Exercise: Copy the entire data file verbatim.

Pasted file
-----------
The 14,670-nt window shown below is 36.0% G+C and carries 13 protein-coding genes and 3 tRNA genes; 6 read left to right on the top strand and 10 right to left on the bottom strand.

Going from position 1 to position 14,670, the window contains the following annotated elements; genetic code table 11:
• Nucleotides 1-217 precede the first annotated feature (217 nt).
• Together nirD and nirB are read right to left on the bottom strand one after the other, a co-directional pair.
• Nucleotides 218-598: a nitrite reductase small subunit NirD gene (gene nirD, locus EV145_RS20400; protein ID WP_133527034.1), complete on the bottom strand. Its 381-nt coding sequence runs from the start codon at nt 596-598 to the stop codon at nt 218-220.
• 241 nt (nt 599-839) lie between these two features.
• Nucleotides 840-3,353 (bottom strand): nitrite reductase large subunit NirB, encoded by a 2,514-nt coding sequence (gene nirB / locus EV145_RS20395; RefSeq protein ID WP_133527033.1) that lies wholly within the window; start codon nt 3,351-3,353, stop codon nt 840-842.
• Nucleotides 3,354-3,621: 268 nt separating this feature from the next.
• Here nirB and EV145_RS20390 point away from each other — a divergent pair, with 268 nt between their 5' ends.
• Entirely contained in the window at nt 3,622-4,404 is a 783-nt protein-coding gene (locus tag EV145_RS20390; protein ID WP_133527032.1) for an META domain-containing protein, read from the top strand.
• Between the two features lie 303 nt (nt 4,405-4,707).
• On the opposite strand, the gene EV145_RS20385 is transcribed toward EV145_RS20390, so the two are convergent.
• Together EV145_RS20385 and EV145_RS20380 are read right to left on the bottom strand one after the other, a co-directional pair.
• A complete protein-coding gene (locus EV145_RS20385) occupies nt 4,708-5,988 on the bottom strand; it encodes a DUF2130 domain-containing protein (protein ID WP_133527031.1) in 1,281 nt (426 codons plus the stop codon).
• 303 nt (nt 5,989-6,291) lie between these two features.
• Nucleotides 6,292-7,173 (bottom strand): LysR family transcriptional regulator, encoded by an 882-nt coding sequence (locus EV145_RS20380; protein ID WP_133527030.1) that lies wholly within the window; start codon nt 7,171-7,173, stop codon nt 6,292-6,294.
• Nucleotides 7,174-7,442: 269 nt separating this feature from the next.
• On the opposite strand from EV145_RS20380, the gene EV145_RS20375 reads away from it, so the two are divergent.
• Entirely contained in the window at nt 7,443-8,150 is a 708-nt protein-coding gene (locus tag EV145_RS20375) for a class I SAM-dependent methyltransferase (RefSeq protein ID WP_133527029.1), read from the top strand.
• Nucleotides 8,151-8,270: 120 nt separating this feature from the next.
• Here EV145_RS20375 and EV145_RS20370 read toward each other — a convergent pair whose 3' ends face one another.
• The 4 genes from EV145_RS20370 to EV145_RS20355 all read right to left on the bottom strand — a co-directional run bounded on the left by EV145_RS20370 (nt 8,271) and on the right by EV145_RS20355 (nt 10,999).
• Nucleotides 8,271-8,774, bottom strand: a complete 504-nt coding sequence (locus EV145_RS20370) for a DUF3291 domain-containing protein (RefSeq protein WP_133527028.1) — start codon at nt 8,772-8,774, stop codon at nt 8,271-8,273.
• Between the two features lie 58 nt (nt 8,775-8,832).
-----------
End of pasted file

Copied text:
The 14,670-nt window shown below is 36.0% G+C and carries 13 protein-coding genes and 3 tRNA genes; 6 read left to right on the top strand and 10 right to left on the bottom strand.

Going from position 1 to position 14,670, the window contains the following annotated elements; genetic code table 11:
• Nucleotides 1-217 precede the first annotated feature (217 nt).
• Together nirD and nirB are read right to left on the bottom strand one after the other, a co-directional pair.
• Nucleotides 218-598: a nitrite reductase small subunit NirD gene (gene nirD, locus EV145_RS20400; protein ID WP_133527034.1), complete on the bottom strand. Its 381-nt coding sequence runs from the start codon at nt 596-598 to the stop codon at nt 218-220.
• 241 nt (nt 599-839) lie between these two features.
• Nucleotides 840-3,353 (bottom strand): nitrite reductase large subunit NirB, encoded by a 2,514-nt coding sequence (gene nirB / locus EV145_RS20395; RefSeq protein ID WP_133527033.1) that lies wholly within the window; start codon nt 3,351-3,353, stop codon nt 840-842.
• Nucleotides 3,354-3,621: 268 nt separating this feature from the next.
• Here nirB and EV145_RS20390 point away from each other — a divergent pair, with 268 nt between their 5' ends.
• Entirely contained in the window at nt 3,622-4,404 is a 783-nt protein-coding gene (locus tag EV145_RS20390; protein ID WP_133527032.1) for an META domain-containing protein, read from the top strand.
• Between the two features lie 303 nt (nt 4,405-4,707).
• On the opposite strand, the gene EV145_RS20385 is transcribed toward EV145_RS20390, so the two are convergent.
• Together EV145_RS20385 and EV145_RS20380 are read right to left on the bottom strand one after the other, a co-directional pair.
• A complete protein-coding gene (locus EV145_RS20385) occupies nt 4,708-5,988 on the bottom strand; it encodes a DUF2130 domain-containing protein (protein ID WP_133527031.1) in 1,281 nt (426 codons plus the stop codon).
• 303 nt (nt 5,989-6,291) lie between these two features.
• Nucleotides 6,292-7,173 (bottom strand): LysR family transcriptional regulator, encoded by an 882-nt coding sequence (locus EV145_RS20380; protein ID WP_133527030.1) that lies wholly within the window; start codon nt 7,171-7,173, stop codon nt 6,292-6,294.
• Nucleotides 7,174-7,442: 269 nt separating this feature from the next.
• On the opposite strand from EV145_RS20380, the gene EV145_RS20375 reads away from it, so the two are divergent.
• Entirely contained in the window at nt 7,443-8,150 is a 708-nt protein-coding gene (locus tag EV145_RS20375) for a class I SAM-dependent methyltransferase (RefSeq protein ID WP_133527029.1), read from the top strand.
• Nucleotides 8,151-8,270: 120 nt separating this feature from the next.
• Here EV145_RS20375 and EV145_RS20370 read toward each other — a convergent pair whose 3' ends face one another.
• The 4 genes from EV145_RS20370 to EV145_RS20355 all read right to left on the bottom strand — a co-directional run bounded on the left by EV145_RS20370 (nt 8,271) and on the right by EV145_RS20355 (nt 10,999).
• Nucleotides 8,271-8,774, bottom strand: a complete 504-nt coding sequence (locus EV145_RS20370) for a DUF3291 domain-containing protein (RefSeq protein WP_133527028.1) — start codon at nt 8,772-8,774, stop codon at nt 8,271-8,273.
• Between the two features lie 58 nt (nt 8,775-8,832).